Margret Schottelius - 3 Questions
Associate Professor Margret Schottelius took up her activities as Head of the Translational radiopharmaceutical sciences laboratory, located in the AGORA, in September 2019. One of the first laboratories to occupy the third floor of this building, Pr Schottelius’ group will work on developing novel targeted radiopharmaceuticals for molecular imaging and therapy in the context of immune-oncology. Pr Schottelius’s role is one that is part of the Service of Nuclear Medicine and Molecular Imaging of the Medical Radiology Department; she is also affiliated to the Department of oncology and the Ludwig Institute for Cancer Research.
Her group currently includes one PhD student and one recently hired postdoctoral fellow. The group will also benefit from the support of Dr David Viertl, PhD, who underpins the pre-clinical evaluation process and has been responsible for micro PET imaging at the CHUV since 2014, as well as that of Judith Delage, radio pharmacist at the CHUV, for rapid implementation and clinical translation of novel tracers. A generous donation from the Loterie Romande, concluded via the unflinching support of the Fondation CHUV, will allow the forthcoming installation of a further micro PET/CT within the AGORA, an imaging tool that will be central to the group’s work.
Pr Schottelius is also vice-chair of the Translational molecular imaging and therapy committee of the European Association of Nuclear Medicine (EANM) and member of the editorial board of the EJNMMI Research. Away from work, Pr Schottelius is mother to three children (10, 12 and 15 years old) and is very much looking forward to her first winter season closer to the Alps than she has ever been.
- What does this nomination represent for you in the context of your career so far?
An important step, an exciting challenge and a great honour. Having spent my entire academic career up to now in Munich, the opportunity to come to Lausanne and to build my own group at the AGORA has been a tremendous impetus for my scientific and personal life, and I am delighted to have taken that step.
- What are the challenges you’ll be facing in your new responsibilities?
One challenge will certainly be to rapidly create a network of collaborations across within the AGORA, LICR and CHUV, providing the basis for top-notch tracer development as well as for clinical transfer of these developments. I learnt throughout my career that sharing my own expertise and collaborating with partners who can provide complementary knowledge and methodologies is the heart and core of successful research, making the “whole more than the sum of its parts”. Thus, my focus for the months to come will be on working according to this concept also in my new lab.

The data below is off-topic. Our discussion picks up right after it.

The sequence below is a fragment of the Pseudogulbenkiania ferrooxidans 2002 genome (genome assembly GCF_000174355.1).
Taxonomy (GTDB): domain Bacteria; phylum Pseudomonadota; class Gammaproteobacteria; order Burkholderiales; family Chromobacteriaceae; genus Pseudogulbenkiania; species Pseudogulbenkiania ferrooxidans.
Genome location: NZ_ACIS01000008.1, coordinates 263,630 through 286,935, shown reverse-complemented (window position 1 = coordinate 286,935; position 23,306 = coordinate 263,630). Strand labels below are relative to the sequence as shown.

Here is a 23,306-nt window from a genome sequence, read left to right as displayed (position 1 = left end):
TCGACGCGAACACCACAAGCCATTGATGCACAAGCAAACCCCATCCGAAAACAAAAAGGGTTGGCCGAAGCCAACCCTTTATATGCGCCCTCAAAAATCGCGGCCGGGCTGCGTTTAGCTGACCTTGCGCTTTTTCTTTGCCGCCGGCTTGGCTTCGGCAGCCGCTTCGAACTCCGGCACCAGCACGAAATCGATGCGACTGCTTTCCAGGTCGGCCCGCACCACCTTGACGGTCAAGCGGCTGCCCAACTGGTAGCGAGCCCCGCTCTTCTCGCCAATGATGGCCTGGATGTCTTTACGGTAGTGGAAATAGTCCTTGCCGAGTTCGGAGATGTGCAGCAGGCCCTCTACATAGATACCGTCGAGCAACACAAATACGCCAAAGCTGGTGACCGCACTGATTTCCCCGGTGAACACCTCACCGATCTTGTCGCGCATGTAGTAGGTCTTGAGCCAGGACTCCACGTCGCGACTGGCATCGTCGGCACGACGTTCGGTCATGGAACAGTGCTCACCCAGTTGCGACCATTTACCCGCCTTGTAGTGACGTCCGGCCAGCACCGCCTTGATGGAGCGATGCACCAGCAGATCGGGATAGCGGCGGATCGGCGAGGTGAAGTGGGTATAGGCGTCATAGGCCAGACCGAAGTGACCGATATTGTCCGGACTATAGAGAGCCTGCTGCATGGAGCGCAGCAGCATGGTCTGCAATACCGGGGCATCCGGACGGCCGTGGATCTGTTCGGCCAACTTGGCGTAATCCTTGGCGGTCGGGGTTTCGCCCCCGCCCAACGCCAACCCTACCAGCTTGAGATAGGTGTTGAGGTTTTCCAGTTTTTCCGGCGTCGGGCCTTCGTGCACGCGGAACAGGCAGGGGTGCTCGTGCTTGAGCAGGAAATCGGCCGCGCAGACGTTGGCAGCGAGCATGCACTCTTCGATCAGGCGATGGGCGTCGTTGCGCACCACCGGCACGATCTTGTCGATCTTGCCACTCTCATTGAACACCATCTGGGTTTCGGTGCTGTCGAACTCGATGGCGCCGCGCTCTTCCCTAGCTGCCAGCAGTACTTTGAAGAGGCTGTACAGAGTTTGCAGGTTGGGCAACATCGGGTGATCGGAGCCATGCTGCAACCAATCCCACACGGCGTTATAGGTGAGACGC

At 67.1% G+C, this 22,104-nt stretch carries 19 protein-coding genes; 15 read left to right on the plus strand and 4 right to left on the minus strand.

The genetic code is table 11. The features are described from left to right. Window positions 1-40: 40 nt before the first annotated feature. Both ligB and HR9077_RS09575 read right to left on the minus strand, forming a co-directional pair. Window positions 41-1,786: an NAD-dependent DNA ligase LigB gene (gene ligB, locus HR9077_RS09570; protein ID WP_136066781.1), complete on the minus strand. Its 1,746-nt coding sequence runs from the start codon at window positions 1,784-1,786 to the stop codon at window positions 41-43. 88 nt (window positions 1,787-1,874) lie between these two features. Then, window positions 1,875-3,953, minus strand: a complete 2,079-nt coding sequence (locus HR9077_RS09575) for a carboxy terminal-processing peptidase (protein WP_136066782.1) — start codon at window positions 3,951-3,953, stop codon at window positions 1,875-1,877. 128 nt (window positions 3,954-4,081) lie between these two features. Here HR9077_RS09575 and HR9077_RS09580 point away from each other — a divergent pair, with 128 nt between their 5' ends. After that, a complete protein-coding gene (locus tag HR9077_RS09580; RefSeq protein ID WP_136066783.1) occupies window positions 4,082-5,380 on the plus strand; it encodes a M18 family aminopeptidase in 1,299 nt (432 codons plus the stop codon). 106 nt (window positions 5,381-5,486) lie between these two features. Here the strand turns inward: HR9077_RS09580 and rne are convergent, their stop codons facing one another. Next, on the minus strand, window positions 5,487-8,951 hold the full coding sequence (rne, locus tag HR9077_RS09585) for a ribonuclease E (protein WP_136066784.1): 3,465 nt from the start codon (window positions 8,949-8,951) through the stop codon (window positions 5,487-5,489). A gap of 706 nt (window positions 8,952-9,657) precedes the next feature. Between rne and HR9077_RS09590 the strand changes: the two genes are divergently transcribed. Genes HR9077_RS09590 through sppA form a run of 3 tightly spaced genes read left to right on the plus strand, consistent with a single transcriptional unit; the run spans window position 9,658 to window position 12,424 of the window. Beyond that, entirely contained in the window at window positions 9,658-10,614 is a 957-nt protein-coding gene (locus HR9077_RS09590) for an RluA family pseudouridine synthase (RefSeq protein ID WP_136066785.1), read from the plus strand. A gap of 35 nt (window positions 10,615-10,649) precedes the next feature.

- What are your long-term professional perspectives & objectives?
The primary objective will be to exploit the exciting and powerful modern molecular imaging technologies to their full potential by complementing them with tailor-made, targeted radiopharmaceuticals. Using this - by nature - highly translation approach, I will try to optimally support the ongoing efforts within the SCCL to unravel the many facets of immune-oncology by means of in vivo visualization of relevant mechanisms with true prognostic value. Ultimately, this added information will hopefully lead to improved cancer therapies.
- Who are the mentors in your professional environment that have supported you and whose help you would like to recognise today?
My deepest gratitude goes to Pr Hans-Jürgen Wester who has been my mentor, teacher and friend during my entire time in Munich. His way of perceiving, forming and “living” radiopharmaceutical research has always been an inspiration for me, and will remain so. I am also most grateful to Professors Coukos, Prior and Schaefer for their continuous support and the very warm welcome they and their colleagues have extended to me since my arrival – I am very much looking forward to our future years of joint research.
- Which leadership role would you like to play with your colleagues & team?
My ambition is always to instill fascination and passion for radiopharmaceutical research; it fuels the necessary motivation to get through the unavoidable hard work and eventual setbacks. I strive to set a clear framework of scientific direction and work ethics, all the while providing enough space for each group member to develop their own ideas. My role is very much to appreciate and foster each individual’s strengths and provide unrestricted support where needed.